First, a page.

A Los Angeles jury awarded $40 million last week to a woman who claimed she got mesothelioma from using Johnson & Johnson Baby Powder. (LosAngeles.CBSLocal.com)
The jury deliberated for a week before reaching the verdict in the asbestos cancer lawsuit brought by Nancy Cabibi. According to court documents, Cabibi was diagnosed with the deadly lung cancer in 2017 and has had surgery, chemotherapy, radiation, and immunotherapy.
The woman’s body tissues showed anthophyllite and tremolite asbestos were present. Both forms of asbestos are known to be contaminants of Johnson & Johnson Baby Powder and Shower to Shower. Both products are made by J&J and were used by the plaintiff.
The jury determined that J&J’s talcum powder was defective because it had asbestos in it and this led to her mesothelioma. Mesothelioma is a cancer of the lung lining and is almost always fatal.
According to her attorneys, Cabibi is fighting to survive each day because of the dangerous asbestos fibers in J&J’s products.
J&J lawyers argued that Cabibi was exposed to asbestos because she lived in an industrial part of Los Angeles. Her attorneys responded that she never worked or entered any buildings where she could have been exposed to asbestos.
J&J Facing Thousands of Asbestos Cancer Lawsuits
Today Johnson & Johnson is facing at least 14,000 personal injury lawsuits from plaintiffs who claim the company’s baby powder caused them to get mesothelioma or ovarian cancer. Raw talc is mined near asbestos deposits. While J&J claims that it removes all traces of asbestos contaminants from the talc, this has not always been the case.
In earlier lawsuits, J&J company documents were revealed that showed company executives knew about traces of asbestos in some talc and finished powders as early as the 1970s. The executives decided not to inform the public or the FDA.
In another asbestos cancer lawsuit happening this month, a woman from Queens, New York says that J&J gave her cancer. Christine Simpson, 53, filed a $175,000 civil suit alleging that her years of use of baby powder led to her ovarian cancer diagnosis in 1997. She had to undergo chemotherapy and tumor-removal surgery. (Patch.com)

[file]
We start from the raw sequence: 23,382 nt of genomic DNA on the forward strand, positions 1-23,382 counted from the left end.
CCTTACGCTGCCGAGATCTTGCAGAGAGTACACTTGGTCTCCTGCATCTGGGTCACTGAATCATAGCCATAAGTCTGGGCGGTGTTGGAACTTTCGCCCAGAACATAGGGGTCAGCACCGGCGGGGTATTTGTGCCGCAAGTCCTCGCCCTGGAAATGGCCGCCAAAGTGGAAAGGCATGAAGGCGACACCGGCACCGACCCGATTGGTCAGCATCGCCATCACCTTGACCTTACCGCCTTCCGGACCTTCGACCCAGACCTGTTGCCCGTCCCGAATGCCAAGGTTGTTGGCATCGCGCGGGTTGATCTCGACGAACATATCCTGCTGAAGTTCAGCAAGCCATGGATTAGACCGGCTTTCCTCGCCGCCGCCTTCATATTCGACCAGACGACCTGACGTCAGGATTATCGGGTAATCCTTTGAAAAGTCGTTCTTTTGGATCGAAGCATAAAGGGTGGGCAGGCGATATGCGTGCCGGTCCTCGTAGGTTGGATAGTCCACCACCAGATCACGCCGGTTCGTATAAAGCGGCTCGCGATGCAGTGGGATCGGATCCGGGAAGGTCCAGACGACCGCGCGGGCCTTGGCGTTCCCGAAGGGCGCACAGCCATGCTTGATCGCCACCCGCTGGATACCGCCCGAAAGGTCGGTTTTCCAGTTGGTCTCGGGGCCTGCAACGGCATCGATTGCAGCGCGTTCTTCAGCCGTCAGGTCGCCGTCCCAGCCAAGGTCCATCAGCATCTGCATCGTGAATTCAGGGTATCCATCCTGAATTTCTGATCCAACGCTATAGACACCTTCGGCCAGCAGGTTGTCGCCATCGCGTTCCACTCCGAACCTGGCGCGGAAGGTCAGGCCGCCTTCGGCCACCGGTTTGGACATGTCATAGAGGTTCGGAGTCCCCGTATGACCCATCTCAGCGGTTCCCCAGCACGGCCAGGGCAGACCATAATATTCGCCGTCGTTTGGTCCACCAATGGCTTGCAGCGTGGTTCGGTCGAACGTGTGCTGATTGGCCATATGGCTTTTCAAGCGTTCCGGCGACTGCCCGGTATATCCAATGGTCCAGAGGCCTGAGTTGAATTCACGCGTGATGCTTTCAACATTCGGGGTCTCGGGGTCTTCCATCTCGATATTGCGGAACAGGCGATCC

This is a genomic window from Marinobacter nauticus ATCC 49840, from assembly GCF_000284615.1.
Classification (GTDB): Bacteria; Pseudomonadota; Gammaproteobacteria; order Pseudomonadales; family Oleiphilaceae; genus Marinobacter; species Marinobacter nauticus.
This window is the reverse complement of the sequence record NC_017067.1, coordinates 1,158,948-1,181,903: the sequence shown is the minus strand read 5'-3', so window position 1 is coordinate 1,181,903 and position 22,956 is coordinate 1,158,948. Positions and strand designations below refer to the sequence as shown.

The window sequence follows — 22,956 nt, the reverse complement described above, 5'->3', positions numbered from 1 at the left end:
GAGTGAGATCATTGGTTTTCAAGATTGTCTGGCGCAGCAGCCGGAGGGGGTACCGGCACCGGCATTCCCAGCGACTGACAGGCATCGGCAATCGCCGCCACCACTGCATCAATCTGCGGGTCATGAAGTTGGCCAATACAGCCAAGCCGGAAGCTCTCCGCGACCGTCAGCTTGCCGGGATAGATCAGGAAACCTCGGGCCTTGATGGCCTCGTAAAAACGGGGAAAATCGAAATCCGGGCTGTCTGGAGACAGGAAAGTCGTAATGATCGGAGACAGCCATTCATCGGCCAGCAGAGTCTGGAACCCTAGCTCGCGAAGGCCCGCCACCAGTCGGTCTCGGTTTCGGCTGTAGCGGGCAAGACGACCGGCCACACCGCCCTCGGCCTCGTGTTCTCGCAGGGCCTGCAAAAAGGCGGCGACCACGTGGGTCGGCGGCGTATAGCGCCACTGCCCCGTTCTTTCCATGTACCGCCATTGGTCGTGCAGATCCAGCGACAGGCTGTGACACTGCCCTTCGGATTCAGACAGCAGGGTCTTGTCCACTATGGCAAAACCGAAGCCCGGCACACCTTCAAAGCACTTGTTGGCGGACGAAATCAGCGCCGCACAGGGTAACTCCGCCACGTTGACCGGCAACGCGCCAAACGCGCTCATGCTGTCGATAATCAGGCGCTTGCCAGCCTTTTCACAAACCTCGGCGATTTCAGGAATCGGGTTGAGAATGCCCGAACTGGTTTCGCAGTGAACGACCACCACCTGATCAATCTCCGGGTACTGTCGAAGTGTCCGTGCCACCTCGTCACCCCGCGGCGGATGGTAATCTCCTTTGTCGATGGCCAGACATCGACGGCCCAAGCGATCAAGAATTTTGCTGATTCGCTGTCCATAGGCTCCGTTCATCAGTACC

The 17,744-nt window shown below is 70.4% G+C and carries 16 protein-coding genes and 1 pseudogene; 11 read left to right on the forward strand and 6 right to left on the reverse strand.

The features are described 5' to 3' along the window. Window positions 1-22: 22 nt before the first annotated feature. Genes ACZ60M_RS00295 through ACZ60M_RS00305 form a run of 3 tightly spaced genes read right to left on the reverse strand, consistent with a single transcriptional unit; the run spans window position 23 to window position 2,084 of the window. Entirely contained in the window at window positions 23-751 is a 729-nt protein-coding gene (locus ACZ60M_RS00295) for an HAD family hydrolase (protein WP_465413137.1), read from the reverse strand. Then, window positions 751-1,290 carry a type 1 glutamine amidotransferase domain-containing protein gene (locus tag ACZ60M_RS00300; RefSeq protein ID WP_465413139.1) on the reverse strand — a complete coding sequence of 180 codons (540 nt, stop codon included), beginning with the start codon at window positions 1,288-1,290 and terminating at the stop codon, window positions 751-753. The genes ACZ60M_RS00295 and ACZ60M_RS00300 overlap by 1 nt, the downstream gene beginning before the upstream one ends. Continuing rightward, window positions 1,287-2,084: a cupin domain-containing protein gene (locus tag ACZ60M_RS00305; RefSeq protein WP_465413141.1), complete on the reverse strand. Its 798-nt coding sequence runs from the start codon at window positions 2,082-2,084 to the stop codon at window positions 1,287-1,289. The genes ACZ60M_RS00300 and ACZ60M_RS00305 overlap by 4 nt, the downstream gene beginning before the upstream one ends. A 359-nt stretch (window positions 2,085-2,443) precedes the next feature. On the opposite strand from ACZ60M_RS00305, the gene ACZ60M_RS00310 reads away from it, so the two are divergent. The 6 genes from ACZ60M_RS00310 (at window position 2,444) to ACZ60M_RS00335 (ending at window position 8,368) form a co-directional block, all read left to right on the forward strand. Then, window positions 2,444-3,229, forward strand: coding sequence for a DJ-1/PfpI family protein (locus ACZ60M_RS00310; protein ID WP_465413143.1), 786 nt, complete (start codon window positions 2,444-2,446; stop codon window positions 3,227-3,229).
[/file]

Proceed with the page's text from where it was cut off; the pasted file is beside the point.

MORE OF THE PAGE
Simpson’s lawsuit points to 20 studies over approximately three decades that have shown a connection between genital talc use to a higher risk of ovarian cancer. One doctor in 1982 recommended that J&J add a warning label to talcum products about cancer risks.
More recently, an analysis in 2013 published in Cancer Preservation Research determined that 20% to 30% of 18,000 women in clinical studies had a higher risk of ovarian cancer from using baby powder on their genitals.
Also, a Harvard Medical School study from the early 1990s showed that 14,000 women die from ovarian cancer annually.
Another J&J Mesothelioma Verdict in September 2019
On the same day that the plaintiff above filed her lawsuit, a New Jersey judge ordered J&J to pay $37 million to several plaintiffs. They said J&J’s baby powder gave them mesothelioma. (APP.com)
The verdict by the New Jersey Superior Court jury came after 60 days of testimony that ended with the judging deleting J&J’s closing argument.
In a statement after the verdict, J&J said it would appeal. The company claimed that the trial had egregious legal and evidentiary errors. J&J said it could not present vital information to the jury, and its entire closing argument being struck was unjust.
The company also stated that its baby powder does not contain asbestos, and it does not cause cancer. But many juries have disagreed with this assessment. J&J continues to bleed cash as more and more juries are finding people can get mesothelioma and ovarian cancer from talcum powder products.
$4.7 Billion Verdict Against J&J in 2018
The worst day in court for J&J was undoubtedly in September 2018 when a St. Louis jury awarded $4.7 billion in damages to 22 women and their loved ones. They said asbestos in the company’s baby powder led to their ovarian cancer. (APP.com)
The jury announced the $4 billion award in punitive damages a few hours after awarding $550 million in compensatory damages.
Medical experts gave testimony in the trial that asbestos, a known human carcinogen, is often mixed with talc in the earth, which is the major ingredient in J&J Baby Powder. Attorneys for the plaintiffs argued that asbestos fibers were found in ovarian tissues of many of the plaintiffs.
As more asbestos cancer verdicts come down against J&J, more cases are being presented in courts across the country. It is becoming clear that Johnson & Johnson Baby Powder is not the pure, wholesome product the company’s marketing department wants us to believe.